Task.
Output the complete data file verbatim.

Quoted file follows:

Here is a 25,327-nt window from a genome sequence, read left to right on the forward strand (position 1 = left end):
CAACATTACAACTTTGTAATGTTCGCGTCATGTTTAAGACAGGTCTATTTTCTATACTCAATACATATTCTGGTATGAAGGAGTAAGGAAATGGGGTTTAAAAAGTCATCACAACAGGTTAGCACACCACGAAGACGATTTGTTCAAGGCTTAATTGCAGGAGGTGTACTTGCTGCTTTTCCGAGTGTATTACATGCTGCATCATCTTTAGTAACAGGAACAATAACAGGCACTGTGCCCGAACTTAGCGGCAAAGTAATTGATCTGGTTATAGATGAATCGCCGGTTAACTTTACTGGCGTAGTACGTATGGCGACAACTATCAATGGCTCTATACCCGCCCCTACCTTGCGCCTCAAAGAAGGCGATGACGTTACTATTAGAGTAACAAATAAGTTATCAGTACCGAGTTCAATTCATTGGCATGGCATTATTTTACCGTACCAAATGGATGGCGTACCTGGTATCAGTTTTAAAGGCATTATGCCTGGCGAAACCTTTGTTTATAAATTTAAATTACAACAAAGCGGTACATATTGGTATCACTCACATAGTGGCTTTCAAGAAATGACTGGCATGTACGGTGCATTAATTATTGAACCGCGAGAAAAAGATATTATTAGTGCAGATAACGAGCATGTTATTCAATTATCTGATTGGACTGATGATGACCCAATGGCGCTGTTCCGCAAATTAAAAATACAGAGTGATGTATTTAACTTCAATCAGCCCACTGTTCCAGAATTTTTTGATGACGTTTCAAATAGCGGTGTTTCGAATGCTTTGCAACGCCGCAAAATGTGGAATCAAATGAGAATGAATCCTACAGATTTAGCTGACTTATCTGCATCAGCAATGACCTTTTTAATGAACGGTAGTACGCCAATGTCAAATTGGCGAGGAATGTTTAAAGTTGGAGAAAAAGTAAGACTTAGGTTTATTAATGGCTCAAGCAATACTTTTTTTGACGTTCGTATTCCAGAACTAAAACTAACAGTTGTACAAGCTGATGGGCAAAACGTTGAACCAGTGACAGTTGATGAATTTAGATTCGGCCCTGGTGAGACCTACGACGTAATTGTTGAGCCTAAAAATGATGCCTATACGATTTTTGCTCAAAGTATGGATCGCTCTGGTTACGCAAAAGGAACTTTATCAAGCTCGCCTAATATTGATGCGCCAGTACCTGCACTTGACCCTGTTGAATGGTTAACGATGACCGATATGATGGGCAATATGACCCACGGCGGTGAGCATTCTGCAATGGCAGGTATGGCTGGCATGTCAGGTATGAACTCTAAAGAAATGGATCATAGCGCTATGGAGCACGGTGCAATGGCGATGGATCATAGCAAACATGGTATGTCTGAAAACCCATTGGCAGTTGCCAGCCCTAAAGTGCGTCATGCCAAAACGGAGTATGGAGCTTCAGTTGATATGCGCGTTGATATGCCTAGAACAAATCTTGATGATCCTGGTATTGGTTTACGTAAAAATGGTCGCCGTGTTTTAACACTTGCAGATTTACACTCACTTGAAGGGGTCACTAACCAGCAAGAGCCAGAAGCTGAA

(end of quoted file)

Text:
Here is a 25,327-nt window from a genome sequence, read left to right on the forward strand (position 1 = left end):
CAACATTACAACTTTGTAATGTTCGCGTCATGTTTAAGACAGGTCTATTTTCTATACTCAATACATATTCTGGTATGAAGGAGTAAGGAAATGGGGTTTAAAAAGTCATCACAACAGGTTAGCACACCACGAAGACGATTTGTTCAAGGCTTAATTGCAGGAGGTGTACTTGCTGCTTTTCCGAGTGTATTACATGCTGCATCATCTTTAGTAACAGGAACAATAACAGGCACTGTGCCCGAACTTAGCGGCAAAGTAATTGATCTGGTTATAGATGAATCGCCGGTTAACTTTACTGGCGTAGTACGTATGGCGACAACTATCAATGGCTCTATACCCGCCCCTACCTTGCGCCTCAAAGAAGGCGATGACGTTACTATTAGAGTAACAAATAAGTTATCAGTACCGAGTTCAATTCATTGGCATGGCATTATTTTACCGTACCAAATGGATGGCGTACCTGGTATCAGTTTTAAAGGCATTATGCCTGGCGAAACCTTTGTTTATAAATTTAAATTACAACAAAGCGGTACATATTGGTATCACTCACATAGTGGCTTTCAAGAAATGACTGGCATGTACGGTGCATTAATTATTGAACCGCGAGAAAAAGATATTATTAGTGCAGATAACGAGCATGTTATTCAATTATCTGATTGGACTGATGATGACCCAATGGCGCTGTTCCGCAAATTAAAAATACAGAGTGATGTATTTAACTTCAATCAGCCCACTGTTCCAGAATTTTTTGATGACGTTTCAAATAGCGGTGTTTCGAATGCTTTGCAACGCCGCAAAATGTGGAATCAAATGAGAATGAATCCTACAGATTTAGCTGACTTATCTGCATCAGCAATGACCTTTTTAATGAACGGTAGTACGCCAATGTCAAATTGGCGAGGAATGTTTAAAGTTGGAGAAAAAGTAAGACTTAGGTTTATTAATGGCTCAAGCAATACTTTTTTTGACGTTCGTATTCCAGAACTAAAACTAACAGTTGTACAAGCTGATGGGCAAAACGTTGAACCAGTGACAGTTGATGAATTTAGATTCGGCCCTGGTGAGACCTACGACGTAATTGTTGAGCCTAAAAATGATGCCTATACGATTTTTGCTCAAAGTATGGATCGCTCTGGTTACGCAAAAGGAACTTTATCAAGCTCGCCTAATATTGATGCGCCAGTACCTGCACTTGACCCTGTTGAATGGTTAACGATGACCGATATGATGGGCAATATGACCCACGGCGGTGAGCATTCTGCAATGGCAGGTATGGCTGGCATGTCAGGTATGAACTCTAAAGAAATGGATCATAGCGCTATGGAGCACGGTGCAATGGCGATGGATCATAGCAAACATGGTATGTCTGAAAACCCATTGGCAGTTGCCAGCCCTAAAGTGCGTCATGCCAAAACGGAGTATGGAGCTTCAGTTGATATGCGCGTTGATATGCCTAGAACAAATCTTGATGATCCTGGTATTGGTTTACGTAAAAATGGTCGCCGTGTTTTAACACTTGCAGATTTACACTCACTTGAAGGGGTCACTAACCAGCAAGAGCCAGAAGCTGAA